I'm sure you've heard the latest. Spike Lee compared Tyler Perry's work to Amos n Andy. During an interview at the 14th Annual Black Enterprise Conference Spike Lee had a few things to say about the black consumer and the black image. In so many words Spike told Ed Gordon: Black folks love to see themselves shuck and jive. Why? Black folks support the buffoonery through ticket sales.
Now let me add my sixty cents. I have been holding a microscope up to the Tyler Perry franchise for quite some time. I certainly think Perry has an unbelievable knack for sketch impersonations and comic timing, but his moral fables and stuttering black men in colorful clothes feel as old as, well, Amos n Andy. There has to be another way to make black folks laugh than recreating babbling black men who wouldn't have sense enough to remember their own name if somebody carved it on their face.
I'm also a fan of Spike Lee. Do The Right Thing changed my cinematic consciousness. School Daze was, in my opinion, one great showcase of Lee's politics and his undying love of the musical genre. However, I could easily complain that he tends to cast lighter-skinned Black and/or Latina women as his black lead's love interests. [Don't get me wrong, light skinned women are beautiful]. But if Spike is blasting Perry about his coonery then he should put the light on his need to please the black palette with lighter skinned beauties. That may sound like an insignificant issue for some, but using lighter skinned love interests only reinforces how the black community defines physical beauty and socio-economic mobility. And, for me, that's just as problematic as a stumbling, mumbling black man.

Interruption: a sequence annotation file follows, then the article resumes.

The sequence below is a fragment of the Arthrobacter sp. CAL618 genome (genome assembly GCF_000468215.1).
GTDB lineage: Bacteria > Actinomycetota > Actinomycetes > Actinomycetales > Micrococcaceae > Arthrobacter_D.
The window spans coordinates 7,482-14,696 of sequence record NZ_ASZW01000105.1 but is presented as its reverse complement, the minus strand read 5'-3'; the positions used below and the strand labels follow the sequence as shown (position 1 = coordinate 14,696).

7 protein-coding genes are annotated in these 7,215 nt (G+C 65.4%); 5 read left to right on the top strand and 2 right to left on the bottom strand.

Tyler Perry has a knack for bringing black folks to the theater and making them laugh at big-breasted mammy-style black women. Spike Lee will fight for racial equality in American cinema, but rarely examines what I see as his own regressive "color" politics. However, Tyler Perry has recently teamed up with Oprah Winfrey to produce quality film. And Spike is about to put magic to his forthcoming James Brown biopic—another example of his struggle for license and equality in Hollywood. In the end, I'm simply saying: Tyler and Lee may exist on opposite ends of the same suspect image median and Lee, well, may not be willing to see that.
Keith Josef Adkins is an award-winning playwright, screenwriter and social commentator.